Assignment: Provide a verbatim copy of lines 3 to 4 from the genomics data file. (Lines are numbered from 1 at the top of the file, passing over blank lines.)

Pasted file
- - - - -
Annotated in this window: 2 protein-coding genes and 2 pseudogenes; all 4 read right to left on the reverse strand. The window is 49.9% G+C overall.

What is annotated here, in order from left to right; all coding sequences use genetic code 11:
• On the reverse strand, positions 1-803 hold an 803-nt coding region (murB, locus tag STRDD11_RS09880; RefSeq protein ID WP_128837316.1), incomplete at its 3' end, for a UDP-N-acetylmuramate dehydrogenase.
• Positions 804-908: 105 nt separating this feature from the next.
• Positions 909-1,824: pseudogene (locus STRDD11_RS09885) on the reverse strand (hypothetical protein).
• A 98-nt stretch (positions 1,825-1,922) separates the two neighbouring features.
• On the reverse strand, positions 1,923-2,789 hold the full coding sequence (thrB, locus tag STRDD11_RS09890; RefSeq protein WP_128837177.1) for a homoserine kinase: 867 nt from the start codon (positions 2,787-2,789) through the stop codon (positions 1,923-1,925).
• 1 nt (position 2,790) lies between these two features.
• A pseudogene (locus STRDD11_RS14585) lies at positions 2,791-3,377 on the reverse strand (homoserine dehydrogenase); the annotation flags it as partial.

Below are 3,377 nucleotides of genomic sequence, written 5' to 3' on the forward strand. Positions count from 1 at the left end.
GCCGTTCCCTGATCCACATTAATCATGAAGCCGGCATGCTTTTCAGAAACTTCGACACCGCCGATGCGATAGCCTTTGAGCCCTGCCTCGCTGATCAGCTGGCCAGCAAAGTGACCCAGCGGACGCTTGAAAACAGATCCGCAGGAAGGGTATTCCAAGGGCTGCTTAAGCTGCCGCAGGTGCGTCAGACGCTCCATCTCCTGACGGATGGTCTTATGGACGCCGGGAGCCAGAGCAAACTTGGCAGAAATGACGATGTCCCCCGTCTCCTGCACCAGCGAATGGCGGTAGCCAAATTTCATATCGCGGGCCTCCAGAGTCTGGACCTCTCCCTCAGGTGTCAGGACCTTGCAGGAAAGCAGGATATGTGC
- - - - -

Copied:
• On the reverse strand, positions 1-803 hold an 803-nt coding region (murB, locus tag STRDD11_RS09880; RefSeq protein ID WP_128837316.1), incomplete at its 3' end, for a UDP-N-acetylmuramate dehydrogenase.
• Positions 804-908: 105 nt separating this feature from the next.